Pathogenicity tests were carried out on stems of eighteen-month-old avocado plants of cv. Topa-Topa, growing on Laura substrate consisting of peat, coconut fiber and perlite at a ratio of 6:1:0.6 v/v/v. One plant per fungal isolate was used and five wounds were made on each stem. Five-mm mycelia plugs from the edge of a fresh fungal colony were placed onto the wounded stem and incubated in a greenhouse at 25 ºC ± 5 ºC. The necrotic lesions were measured after 3, 6 and 9 days of inoculation and the standardised area under disease progress curves (AUDPCs) was calculated. To fulfil Koch’s postulates, pieces of necrotic tissue were taken from infected twigs and plated on PDA Petri dishes to identify the pathogen.

Statistical analysis

A completely randomised experimental design with ‘Statistic 9’ was used to study the virulence of the isolates. The treatment averages were compared using Fisher’s Least Significant Difference (LSD) test to separate the means (p<0.05) (Steel & Torrie, 1985).


Fungal identification

Amplified sequences from each of the 14 representative isolates were compared with isolates from GenBank (accession numbers: see Table 1). Ba­sed on a BLAST search of Gen-Bank nucleotide database, the closest hits of the isolates with the ITS, BT2 and EF1-α sequences are shown in Table 1. The identity percentages between nucleotides were very high – close to 100% in most cases. The number of insertions and deletions in one sequence relative to another were low because there were not many gaps (0-1%), and therefore it was not necessary to introduce a space into an alignment to compensate for the other.

Table 1. Closest hits of the representative fungal isolates, with the ITS, BT2 and EF1-α sequences.

After the macroscopic fungal identification of the morphological characters of 68 isolates and their subsequent confirmation by DNA sequence analyses, all the isolates were identified as belonging to the genera Neofusicoccum, Colletotrichum and Lasiodiplodia, with six different species in different proportions: N. parvum (50%), C. gloeosporioides (18%), N. australe (13%), N. luteum (16%), N. mediterraneum (1.5%) and L. theobromae (1.5%) (Table 2).

Table 2. Identification of fungal isolates.

The width and length of the conidia (Fig. 2A-F) from 14 representative fungal isolates: N. parvum (AR1, AR7, AR10, AR17 CA, AR22 and AR33), C. gloeosporioides (AR14 CA and AR28 P), N. australe (AR31 and AR41-2), N. luteum (AR18 and AR46), N. mediterraneum (AR30) and L. theobromae (AR12 G) were then measured (Table 3). L. theobromae (21.99±1.43 μm × 13.18±0.5 μm) showed the greatest conidia size, although the shape of the conidia was not the most elongated. N. parvum (17.97±1.73 μm × 6.5±0.49 μm) and N. mediterraneum (22.66±1.57 μm × 7.03±0.18 μm) were of medium size but had a more elongated shape and the rest, C. gloeosporioides (18.14±1.29 μm × 5.23±0.49 μm), N. luteum (16.62±3.25 μm × 4.30±0.54 μm) and N. australe (16.89±1.3 μm × 4.09±0.39 μm) were the smallest, but had the greatest elongation.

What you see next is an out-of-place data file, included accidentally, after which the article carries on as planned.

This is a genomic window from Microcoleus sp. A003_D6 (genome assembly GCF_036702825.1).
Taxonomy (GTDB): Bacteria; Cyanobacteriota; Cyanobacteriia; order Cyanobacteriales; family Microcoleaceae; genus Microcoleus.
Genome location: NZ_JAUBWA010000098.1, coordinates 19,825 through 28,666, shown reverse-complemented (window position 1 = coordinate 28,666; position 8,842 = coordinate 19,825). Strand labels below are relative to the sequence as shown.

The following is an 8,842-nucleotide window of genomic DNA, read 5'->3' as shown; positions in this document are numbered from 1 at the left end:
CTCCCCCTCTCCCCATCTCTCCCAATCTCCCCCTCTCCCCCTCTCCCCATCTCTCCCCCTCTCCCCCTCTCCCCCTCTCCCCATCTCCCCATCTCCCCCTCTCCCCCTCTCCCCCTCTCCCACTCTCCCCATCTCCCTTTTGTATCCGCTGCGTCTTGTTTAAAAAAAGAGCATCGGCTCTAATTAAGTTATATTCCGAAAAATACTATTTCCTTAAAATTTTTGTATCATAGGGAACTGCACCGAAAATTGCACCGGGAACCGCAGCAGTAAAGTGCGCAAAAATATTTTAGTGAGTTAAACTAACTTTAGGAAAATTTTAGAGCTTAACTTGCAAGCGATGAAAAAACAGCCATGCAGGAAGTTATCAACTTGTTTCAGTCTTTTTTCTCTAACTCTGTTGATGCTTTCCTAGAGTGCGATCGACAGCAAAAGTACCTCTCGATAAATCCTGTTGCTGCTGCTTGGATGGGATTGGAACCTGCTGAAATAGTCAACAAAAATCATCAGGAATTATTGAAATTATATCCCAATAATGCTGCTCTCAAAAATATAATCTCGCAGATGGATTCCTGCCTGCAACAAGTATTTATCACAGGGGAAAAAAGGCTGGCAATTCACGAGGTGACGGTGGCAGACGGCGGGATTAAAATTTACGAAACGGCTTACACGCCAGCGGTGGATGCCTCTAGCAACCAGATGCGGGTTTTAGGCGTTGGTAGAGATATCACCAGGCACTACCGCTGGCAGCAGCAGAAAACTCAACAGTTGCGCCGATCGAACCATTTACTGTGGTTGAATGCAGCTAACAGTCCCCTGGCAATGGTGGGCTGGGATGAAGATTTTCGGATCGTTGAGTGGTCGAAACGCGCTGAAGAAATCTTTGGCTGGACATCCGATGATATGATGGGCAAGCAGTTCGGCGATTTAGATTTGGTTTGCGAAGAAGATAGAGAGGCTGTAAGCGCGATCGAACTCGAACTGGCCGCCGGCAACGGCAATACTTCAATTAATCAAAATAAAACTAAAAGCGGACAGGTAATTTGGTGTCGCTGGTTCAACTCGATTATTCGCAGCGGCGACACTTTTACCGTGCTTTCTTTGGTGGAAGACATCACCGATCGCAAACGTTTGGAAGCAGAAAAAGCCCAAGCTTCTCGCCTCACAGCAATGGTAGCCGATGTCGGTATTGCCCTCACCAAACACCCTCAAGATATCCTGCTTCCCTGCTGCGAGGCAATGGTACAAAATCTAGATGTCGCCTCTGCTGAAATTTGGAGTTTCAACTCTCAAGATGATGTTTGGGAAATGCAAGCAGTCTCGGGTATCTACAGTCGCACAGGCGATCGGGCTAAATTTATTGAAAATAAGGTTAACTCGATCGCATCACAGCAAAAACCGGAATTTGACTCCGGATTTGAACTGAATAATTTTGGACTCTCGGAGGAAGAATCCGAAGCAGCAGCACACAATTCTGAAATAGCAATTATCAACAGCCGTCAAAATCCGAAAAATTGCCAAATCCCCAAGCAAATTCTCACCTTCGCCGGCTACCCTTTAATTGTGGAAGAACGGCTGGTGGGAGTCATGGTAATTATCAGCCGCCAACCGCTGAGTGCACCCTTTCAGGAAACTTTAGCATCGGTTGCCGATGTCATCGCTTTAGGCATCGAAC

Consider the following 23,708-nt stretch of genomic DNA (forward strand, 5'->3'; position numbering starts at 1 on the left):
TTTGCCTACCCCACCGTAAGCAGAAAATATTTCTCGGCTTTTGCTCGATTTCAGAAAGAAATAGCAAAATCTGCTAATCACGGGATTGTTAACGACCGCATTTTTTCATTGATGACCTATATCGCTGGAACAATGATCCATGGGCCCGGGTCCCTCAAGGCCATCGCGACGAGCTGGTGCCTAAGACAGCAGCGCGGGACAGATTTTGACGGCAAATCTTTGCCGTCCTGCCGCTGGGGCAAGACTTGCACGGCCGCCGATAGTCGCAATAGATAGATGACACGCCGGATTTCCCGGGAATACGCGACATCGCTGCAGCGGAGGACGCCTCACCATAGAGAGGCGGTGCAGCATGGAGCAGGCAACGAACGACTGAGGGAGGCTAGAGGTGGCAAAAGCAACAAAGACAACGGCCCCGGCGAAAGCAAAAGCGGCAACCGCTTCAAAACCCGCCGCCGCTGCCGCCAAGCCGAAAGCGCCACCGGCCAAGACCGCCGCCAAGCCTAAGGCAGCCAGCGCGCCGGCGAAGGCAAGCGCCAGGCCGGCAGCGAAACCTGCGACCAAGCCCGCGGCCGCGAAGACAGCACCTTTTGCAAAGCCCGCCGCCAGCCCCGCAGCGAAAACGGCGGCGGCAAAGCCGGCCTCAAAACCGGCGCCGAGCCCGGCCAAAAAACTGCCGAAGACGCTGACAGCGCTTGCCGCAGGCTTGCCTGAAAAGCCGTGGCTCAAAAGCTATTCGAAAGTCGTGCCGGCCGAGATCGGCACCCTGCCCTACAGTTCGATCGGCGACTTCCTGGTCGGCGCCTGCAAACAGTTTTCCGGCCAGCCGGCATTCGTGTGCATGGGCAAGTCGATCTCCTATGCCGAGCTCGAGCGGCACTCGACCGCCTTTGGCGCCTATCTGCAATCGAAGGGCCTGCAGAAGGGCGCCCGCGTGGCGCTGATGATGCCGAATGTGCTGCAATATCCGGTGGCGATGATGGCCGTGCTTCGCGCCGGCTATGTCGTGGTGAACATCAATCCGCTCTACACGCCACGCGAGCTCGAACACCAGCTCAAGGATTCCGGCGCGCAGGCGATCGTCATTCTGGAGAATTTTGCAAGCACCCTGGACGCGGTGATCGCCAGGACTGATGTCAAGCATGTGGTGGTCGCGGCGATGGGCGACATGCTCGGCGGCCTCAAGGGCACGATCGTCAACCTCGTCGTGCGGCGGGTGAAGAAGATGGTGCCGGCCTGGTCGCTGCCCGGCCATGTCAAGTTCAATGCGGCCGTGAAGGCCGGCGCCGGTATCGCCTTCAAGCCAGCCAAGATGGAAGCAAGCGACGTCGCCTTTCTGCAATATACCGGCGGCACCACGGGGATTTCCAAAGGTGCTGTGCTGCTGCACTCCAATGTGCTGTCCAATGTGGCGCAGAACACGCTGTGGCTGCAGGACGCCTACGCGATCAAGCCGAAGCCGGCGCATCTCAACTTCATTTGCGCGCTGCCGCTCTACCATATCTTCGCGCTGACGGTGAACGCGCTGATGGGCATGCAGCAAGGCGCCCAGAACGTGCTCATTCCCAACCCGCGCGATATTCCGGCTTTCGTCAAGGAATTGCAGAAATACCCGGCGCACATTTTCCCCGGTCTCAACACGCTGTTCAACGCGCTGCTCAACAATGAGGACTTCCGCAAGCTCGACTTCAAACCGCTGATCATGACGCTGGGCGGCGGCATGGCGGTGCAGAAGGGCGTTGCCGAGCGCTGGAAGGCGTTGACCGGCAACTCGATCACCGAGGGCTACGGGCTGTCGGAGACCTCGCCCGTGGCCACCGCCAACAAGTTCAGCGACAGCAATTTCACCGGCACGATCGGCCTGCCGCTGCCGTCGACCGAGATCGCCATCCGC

Figure 2. Conidia from representative isolates. A, Neofusicoccum parvum. B, Colletotrichum gloeosporioides. C, Neofusicoccum austral. D, Neofusicoccum luteum. E, Neofusicoccum mediterraneum. F, Lasiodiplodia theobromae. Scale bar= 20 µm

Table 3. Average measurements (width and length in μm of 120 conidia) from the different fungal isolates.

Neofusicoccum parvum is the main pathogen causing branch dieback in avocado plants and it was present in all the locations sampled, with a total incidence of 50%. N. luteum was also common, while C. gloeosporioides and N. australe were located only at the biggest locations (Benamocarra and Vélez Málaga) with rates of incidence of 16.2%, 17.6% and 13.2%, respectively. N. mediterraneum and L. theobromae appeared occasionally, with low rates of incidence of around 1.5% (Table 4).

Table 4. Number and percentage (in brackets) of isolates of each species by location.

Pathogenicity test

The avocado plants artificially inoculated with fun­gal isolates showed necrotic stem lesions (Fig. 3) and the pathogenicity of all the genera of the fungal isolates was evaluated and compared (F=24.54; df=2, 342; p<0.05). Neofusicoccum was the most virulent genus, with significant differences with Colletotrichum and Lasiodiplodia, although no differences were observed between these last two genera. We also evaluated the pathogenicity of the different species of the Neofusicoccum genus (F=20.03; df=3, 276; p<0.05), with N. parvum being the most virulent, significantly different from N. australe, N. mediterraneum and N. luteum, with no differences observed among the latter. Finally, the pathogenicity of species from the different genera was also evaluated (F=26.33; df=5, 339; P<0.05) with the following results (in the decreasing order of pathogenicity): N. parvum, N. luteum, N. mediterraneum, N. australe, C. gloeosporioides and L. theobromae; there were also significant differences between N. parvum and the other species, and the differences between N. luteum and C. gloeosporioides were also observed.